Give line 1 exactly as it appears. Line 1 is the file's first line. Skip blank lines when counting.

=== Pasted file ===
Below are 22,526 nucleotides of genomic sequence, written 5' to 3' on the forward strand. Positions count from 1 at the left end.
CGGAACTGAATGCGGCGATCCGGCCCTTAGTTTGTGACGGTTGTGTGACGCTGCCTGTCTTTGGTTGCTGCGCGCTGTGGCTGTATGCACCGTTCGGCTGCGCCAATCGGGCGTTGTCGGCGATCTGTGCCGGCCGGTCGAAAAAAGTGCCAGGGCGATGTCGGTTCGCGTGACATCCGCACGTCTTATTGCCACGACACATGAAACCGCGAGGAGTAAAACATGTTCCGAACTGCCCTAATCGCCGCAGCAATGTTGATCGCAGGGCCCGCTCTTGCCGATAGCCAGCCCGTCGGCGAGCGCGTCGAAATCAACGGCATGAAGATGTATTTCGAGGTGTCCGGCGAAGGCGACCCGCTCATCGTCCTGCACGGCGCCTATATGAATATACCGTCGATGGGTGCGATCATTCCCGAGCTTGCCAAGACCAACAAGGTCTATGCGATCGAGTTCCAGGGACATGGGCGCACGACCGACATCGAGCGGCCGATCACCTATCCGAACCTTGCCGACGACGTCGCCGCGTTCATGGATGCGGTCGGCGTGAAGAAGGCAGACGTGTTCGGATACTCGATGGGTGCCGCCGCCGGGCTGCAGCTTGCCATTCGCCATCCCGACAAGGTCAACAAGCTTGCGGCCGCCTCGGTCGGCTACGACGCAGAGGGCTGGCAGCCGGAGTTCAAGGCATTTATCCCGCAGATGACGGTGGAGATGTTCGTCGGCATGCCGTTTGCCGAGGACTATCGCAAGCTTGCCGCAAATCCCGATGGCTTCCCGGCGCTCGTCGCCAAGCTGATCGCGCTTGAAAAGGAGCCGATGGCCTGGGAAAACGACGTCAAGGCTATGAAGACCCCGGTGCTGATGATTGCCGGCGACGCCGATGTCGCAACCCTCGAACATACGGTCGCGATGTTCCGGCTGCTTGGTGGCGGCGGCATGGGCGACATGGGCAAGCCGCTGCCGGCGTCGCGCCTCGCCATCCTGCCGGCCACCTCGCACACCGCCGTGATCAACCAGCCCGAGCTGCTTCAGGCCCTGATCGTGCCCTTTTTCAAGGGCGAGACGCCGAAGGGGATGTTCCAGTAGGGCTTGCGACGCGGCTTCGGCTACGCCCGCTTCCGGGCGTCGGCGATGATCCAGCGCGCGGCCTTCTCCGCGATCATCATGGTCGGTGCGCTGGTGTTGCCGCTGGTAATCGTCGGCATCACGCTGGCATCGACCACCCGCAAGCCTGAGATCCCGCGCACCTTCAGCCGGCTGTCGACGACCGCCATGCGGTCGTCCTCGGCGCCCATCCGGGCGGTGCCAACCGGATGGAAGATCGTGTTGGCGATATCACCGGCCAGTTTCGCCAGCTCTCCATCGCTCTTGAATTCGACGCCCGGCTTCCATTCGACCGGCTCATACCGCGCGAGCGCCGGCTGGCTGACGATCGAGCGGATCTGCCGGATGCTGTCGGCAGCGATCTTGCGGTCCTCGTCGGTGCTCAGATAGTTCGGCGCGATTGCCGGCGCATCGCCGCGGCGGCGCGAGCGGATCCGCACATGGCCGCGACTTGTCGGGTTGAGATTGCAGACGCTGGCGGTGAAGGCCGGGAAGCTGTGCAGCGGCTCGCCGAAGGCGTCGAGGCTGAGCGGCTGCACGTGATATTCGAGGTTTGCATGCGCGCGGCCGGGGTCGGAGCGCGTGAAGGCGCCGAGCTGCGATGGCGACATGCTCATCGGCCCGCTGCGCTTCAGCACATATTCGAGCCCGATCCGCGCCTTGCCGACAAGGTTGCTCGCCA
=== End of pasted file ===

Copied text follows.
Below are 22,526 nucleotides of genomic sequence, written 5' to 3' on the forward strand. Positions count from 1 at the left end.